______________________________________Water                     100    gHydroxypropylmethyl cellulose                     5      g(degree of hydroxypropoxylation,7-12 mol%; degree of methoxy-lation, 28-30 mol%; molecularweight of about 20,000 to about 30,000)Syloid-161 (silicon dioxide,                     2      gaverage particle size, 7 μ;made by Fuji Davison Co., Ltd.)Complex of p-diazodiphenyl amine                     2      gchloride and zinc chloride(λ= 400 mμ)______________________________________

The coated amount was 1.0 g/m2 (dry basis) and the matted layer was of the type as shown in FIG. 3.

The distance between convex portions and concave portions was about 800μ; the depth of the uneveness was about 10μ; and the radius of the convex portions was about 50μ. The HCLA of the coated portion was 0.6μ. When this light sensitive printing plate was employed, the period of time required for intimate contact with an original was 15 to 20 seconds. On the other hand, a light sensitive printing plate which had no matted layer required 60 to 70 seconds in order to intimately contact the printing plate with an original.

The light sensitive printing plate having intimately contacted an original therewith was exposed to light for 10 mins. at a distance of 70 cm using a 35 ampere carbon arc lamp. Thereafter, the exposed printing plate was immersed in a developer of isopropanol/water = 2:1 (volume ratio) for 1 min. at 20 C. The surface of the printing plate was softly rubbed with cotton to develop the same. The matted layer was removed over the whole surface of the plate. In addition, the unexposed areas of the light sensitive layer and the polyvinyl formal layer thereon were cleanly removed. However, the exposed areas of the light sensitive layer and the polyvinyl formal layer thereon remained without undergoing any damage. The printing plate gave good prints (50,000 sheets or more) and the efficiency of using the same was completely the same as that of the printing plate obtained using a light sensitive printing plate where no matted layer was provided.

EXAMPLE 7

To 53 g (0.5 mol) of diethylene glycol was added 197 g (1.05 mol) of xylylene diisocyanate. The mixture was reacted at 80 C. for 2 hrs. To 390 g (1.0 mol) of hydroxyethyltetrahydrophthalyl-acrylate represented by the formula: ##STR1##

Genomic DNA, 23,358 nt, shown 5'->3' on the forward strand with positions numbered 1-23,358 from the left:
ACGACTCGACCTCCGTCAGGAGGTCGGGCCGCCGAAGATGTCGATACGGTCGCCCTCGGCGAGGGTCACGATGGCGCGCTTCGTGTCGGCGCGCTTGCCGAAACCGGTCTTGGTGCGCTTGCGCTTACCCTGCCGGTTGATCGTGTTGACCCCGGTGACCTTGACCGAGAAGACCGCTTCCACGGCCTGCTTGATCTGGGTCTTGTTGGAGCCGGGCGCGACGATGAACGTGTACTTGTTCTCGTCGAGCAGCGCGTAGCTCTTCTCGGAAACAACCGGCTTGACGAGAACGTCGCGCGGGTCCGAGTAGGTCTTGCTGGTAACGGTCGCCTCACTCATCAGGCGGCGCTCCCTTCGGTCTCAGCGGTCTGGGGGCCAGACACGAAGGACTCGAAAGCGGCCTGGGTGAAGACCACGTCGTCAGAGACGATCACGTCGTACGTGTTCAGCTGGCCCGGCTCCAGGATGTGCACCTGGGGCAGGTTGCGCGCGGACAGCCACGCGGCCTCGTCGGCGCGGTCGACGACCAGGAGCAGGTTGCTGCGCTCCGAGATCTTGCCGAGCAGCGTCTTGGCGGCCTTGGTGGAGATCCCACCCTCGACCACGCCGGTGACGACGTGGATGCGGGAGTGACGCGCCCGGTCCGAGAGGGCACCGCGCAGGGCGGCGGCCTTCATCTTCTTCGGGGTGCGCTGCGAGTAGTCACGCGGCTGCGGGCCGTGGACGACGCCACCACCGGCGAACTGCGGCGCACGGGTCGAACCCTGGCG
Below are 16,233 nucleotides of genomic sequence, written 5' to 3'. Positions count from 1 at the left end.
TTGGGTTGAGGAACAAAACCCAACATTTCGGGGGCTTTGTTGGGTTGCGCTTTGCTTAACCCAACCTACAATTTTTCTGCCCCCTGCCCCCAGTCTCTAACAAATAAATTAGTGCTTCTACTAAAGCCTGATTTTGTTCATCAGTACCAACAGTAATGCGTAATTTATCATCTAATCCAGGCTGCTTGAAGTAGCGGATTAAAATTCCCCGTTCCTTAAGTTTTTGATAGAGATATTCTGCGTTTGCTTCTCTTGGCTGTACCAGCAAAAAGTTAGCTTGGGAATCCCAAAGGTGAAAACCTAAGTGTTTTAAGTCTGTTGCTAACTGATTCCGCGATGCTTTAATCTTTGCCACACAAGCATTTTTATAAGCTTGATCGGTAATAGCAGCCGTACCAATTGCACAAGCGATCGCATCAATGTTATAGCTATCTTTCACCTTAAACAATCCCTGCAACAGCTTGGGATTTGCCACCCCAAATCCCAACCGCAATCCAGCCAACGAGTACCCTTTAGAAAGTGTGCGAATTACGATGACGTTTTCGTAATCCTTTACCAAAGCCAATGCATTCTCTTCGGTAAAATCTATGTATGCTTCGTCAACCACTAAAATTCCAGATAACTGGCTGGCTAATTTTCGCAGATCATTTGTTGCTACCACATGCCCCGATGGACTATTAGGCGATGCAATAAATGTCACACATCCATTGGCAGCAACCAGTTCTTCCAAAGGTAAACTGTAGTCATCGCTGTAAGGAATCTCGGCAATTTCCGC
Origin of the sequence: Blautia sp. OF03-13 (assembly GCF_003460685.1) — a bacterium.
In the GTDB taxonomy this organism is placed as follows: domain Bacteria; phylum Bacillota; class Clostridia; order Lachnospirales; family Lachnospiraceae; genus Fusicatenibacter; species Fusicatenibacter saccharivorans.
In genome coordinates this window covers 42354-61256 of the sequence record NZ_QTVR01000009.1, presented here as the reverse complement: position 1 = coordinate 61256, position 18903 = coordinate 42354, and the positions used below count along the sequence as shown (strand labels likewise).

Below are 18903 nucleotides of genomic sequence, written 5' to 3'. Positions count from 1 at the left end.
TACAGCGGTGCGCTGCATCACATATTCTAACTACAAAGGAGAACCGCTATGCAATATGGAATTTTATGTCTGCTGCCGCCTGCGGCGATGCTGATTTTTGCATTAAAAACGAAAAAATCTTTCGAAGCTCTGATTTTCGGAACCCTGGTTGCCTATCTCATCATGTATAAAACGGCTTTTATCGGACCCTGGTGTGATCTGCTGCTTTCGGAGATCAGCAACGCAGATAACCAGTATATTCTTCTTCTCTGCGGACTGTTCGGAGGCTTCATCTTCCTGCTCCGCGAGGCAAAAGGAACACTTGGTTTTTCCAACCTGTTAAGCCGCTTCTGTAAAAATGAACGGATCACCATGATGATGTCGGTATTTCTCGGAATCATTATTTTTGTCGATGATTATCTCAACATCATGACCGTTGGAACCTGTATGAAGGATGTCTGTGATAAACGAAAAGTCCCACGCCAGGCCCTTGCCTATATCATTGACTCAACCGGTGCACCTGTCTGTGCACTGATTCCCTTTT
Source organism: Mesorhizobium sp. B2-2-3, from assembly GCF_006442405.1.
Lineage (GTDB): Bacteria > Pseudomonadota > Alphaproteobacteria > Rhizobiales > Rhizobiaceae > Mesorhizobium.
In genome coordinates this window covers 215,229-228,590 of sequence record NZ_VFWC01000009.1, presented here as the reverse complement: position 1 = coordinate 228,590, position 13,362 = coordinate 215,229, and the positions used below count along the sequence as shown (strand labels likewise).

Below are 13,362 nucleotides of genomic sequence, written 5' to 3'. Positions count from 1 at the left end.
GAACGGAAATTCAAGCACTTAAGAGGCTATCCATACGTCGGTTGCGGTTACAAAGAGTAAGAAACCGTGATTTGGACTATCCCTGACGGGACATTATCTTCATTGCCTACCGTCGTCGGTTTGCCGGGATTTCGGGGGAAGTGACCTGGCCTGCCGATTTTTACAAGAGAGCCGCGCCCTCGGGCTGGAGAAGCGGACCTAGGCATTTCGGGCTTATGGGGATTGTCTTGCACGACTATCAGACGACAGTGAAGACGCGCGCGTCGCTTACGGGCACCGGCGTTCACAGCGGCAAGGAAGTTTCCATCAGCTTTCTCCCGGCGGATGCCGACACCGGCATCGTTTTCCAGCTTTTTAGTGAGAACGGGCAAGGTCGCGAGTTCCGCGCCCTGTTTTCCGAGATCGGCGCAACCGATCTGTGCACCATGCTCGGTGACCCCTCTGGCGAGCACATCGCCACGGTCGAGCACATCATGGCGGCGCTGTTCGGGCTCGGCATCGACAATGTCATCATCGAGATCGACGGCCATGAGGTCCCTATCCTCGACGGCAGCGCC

(OH value, 146; average molecular weight, 390) there was added 0.30 g of 2,6-di-t-butyl cresol as a polymerization initiator. The mixture was reacted at 80 C. for 8 hours. while blowing air therethrough to give a divinyl urethane compound having a residual isocyanate value of 4.8.

To 60 parts of the divinyl urethane compound were added 40 parts of CAP, cellulose acetate hydrogen phthalate, (tradename, made by Wako Junyaku Co., Ltd., phthalic acid content, 32% by weight), 1 part of benzoin ethyl ether as a sensitizer, 0.05 part of 4,4-thiobis(3-methyl-6-t-butylphenol) as a thermal polymerization inhibitor and 0.025 part of methylene blue as an image coloring agent, and to the mixture were added 40 parts of acetone and 30 parts of methanol as solvents to dissolve the system. Thereafter, the solution was allowed to stand overnight to defoam the same. The defoamed solution was then coated on an aluminum plate 0.3 mm thick which had been previously subjected to a graining treatment in a layer thickness of 0.6 mm as a light sensitive layer (dry basis). The coated layer was then dried. On the thus provided light sensitive layer was coated a solution having the composition given below in an amount of 0.08 g/m2 (dry basis) in a manner as is shown in FIG. 2. The height thereof was about 3μ, the size was about 160μ, the distance was about 1000μ and the HCLA was 0.6μ. The coated layer was dried.

______________________________________Water                   100     gPolyvinyl pyrrolidone   15      g(molecular weight: 50,000 to100,000)Whitex PA (tradename, made by                   0.02    gSumitomo Chemical Co., Ltd.)(λ= 344 mμ)______________________________________

The light sensitive relief printing plate could be intimately contacted with an original in 30 to 40 seconds while a printing plate without the matted layer required intimate contact for more than 1 min. The printing plate having the matted layer was exposed to light at a distance of 6 cm for 50 mins. using a printer having at 20 watt chemical lamp (FL-20 BL, made by Tokyo Shibaura Electric Industry Co., Ltd.). The thus exposed printing plate was then immersed in a developer at 25 C. for 3 minutes having the composition indicated below to develop the same.

______________________________________Isopropanol           0.5     gSodium Hydroxide      0.2     gWater                 100     g______________________________________

The matted layer was removed over the whole surface of the plate. In addition, the unexposed areas of the light sensitive layer were dissolved out. There was no substantial influence by the matted layer containing Whitex PA and good relief printing plate was obtained. The thus obtained printing plate gave more than 200,000 good prints.

While the invention has been described in detail and with reference to specific embodiments thereof, it will be apparent to one skilled in the art that various changes and modifications can be made therein without departing from the spirit and scope thereof.

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Referenced by
Citing PatentFiling datePublication dateApplicantTitle
US4216289 *Feb 16, 1978Aug 5, 1980Fuji Photo Film Co., Ltd.Process for the production of printing plates
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Classifications
U.S. Classification430/300, 76/68, 101/457, 101/456, 101/462, 430/950
International ClassificationG03F7/11, G03F7/115, G03F7/00
Cooperative ClassificationG03F7/115, Y10S430/151
European ClassificationG03F7/115